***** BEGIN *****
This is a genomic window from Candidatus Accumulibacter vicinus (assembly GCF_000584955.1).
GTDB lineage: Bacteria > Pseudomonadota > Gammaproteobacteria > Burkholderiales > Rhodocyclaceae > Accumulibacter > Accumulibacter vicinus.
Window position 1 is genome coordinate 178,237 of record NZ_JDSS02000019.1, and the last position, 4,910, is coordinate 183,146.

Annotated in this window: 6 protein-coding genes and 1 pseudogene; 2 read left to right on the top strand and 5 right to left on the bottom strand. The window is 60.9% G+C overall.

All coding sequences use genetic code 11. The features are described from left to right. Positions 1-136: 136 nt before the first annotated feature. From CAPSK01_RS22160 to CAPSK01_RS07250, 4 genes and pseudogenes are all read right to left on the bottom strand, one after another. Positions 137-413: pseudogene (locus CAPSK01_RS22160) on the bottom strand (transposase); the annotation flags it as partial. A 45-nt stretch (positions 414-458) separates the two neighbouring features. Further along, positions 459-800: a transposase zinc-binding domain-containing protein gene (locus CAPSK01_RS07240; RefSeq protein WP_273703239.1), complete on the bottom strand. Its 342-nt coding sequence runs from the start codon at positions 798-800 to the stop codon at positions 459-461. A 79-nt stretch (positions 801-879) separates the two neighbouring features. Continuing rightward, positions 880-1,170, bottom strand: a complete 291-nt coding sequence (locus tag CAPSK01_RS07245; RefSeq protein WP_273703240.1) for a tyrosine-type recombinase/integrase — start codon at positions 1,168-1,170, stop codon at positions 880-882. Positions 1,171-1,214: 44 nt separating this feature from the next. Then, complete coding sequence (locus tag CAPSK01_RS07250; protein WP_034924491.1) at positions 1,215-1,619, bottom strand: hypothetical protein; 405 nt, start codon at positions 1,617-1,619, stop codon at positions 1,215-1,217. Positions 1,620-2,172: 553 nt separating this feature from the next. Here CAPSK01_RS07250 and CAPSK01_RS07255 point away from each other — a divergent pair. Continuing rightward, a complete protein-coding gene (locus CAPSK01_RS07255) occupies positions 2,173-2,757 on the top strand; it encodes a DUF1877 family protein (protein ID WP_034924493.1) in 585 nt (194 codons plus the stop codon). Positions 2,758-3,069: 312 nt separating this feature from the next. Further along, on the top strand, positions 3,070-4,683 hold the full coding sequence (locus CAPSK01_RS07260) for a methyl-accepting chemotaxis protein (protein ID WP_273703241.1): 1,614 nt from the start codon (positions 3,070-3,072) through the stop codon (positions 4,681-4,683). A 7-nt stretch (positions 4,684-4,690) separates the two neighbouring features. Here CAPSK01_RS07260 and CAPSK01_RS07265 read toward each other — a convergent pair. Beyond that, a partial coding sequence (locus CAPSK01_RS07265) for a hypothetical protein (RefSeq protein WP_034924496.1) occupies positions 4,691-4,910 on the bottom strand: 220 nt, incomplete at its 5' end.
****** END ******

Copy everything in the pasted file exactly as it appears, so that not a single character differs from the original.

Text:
This is a genomic window from Candidatus Accumulibacter vicinus (assembly GCF_000584955.1).
GTDB lineage: Bacteria > Pseudomonadota > Gammaproteobacteria > Burkholderiales > Rhodocyclaceae > Accumulibacter > Accumulibacter vicinus.
Window position 1 is genome coordinate 178,237 of record NZ_JDSS02000019.1, and the last position, 4,910, is coordinate 183,146.

Annotated in this window: 6 protein-coding genes and 1 pseudogene; 2 read left to right on the top strand and 5 right to left on the bottom strand. The window is 60.9% G+C overall.

All coding sequences use genetic code 11. The features are described from left to right. Positions 1-136: 136 nt before the first annotated feature. From CAPSK01_RS22160 to CAPSK01_RS07250, 4 genes and pseudogenes are all read right to left on the bottom strand, one after another. Positions 137-413: pseudogene (locus CAPSK01_RS22160) on the bottom strand (transposase); the annotation flags it as partial. A 45-nt stretch (positions 414-458) separates the two neighbouring features. Further along, positions 459-800: a transposase zinc-binding domain-containing protein gene (locus CAPSK01_RS07240; RefSeq protein WP_273703239.1), complete on the bottom strand. Its 342-nt coding sequence runs from the start codon at positions 798-800 to the stop codon at positions 459-461. A 79-nt stretch (positions 801-879) separates the two neighbouring features. Continuing rightward, positions 880-1,170, bottom strand: a complete 291-nt coding sequence (locus tag CAPSK01_RS07245; RefSeq protein WP_273703240.1) for a tyrosine-type recombinase/integrase — start codon at positions 1,168-1,170, stop codon at positions 880-882. Positions 1,171-1,214: 44 nt separating this feature from the next. Then, complete coding sequence (locus tag CAPSK01_RS07250; protein WP_034924491.1) at positions 1,215-1,619, bottom strand: hypothetical protein; 405 nt, start codon at positions 1,617-1,619, stop codon at positions 1,215-1,217. Positions 1,620-2,172: 553 nt separating this feature from the next. Here CAPSK01_RS07250 and CAPSK01_RS07255 point away from each other — a divergent pair. Continuing rightward, a complete protein-coding gene (locus CAPSK01_RS07255) occupies positions 2,173-2,757 on the top strand; it encodes a DUF1877 family protein (protein ID WP_034924493.1) in 585 nt (194 codons plus the stop codon). Positions 2,758-3,069: 312 nt separating this feature from the next. Further along, on the top strand, positions 3,070-4,683 hold the full coding sequence (locus CAPSK01_RS07260) for a methyl-accepting chemotaxis protein (protein ID WP_273703241.1): 1,614 nt from the start codon (positions 3,070-3,072) through the stop codon (positions 4,681-4,683). A 7-nt stretch (positions 4,684-4,690) separates the two neighbouring features. Here CAPSK01_RS07260 and CAPSK01_RS07265 read toward each other — a convergent pair. Beyond that, a partial coding sequence (locus CAPSK01_RS07265) for a hypothetical protein (RefSeq protein WP_034924496.1) occupies positions 4,691-4,910 on the bottom strand: 220 nt, incomplete at its 5' end.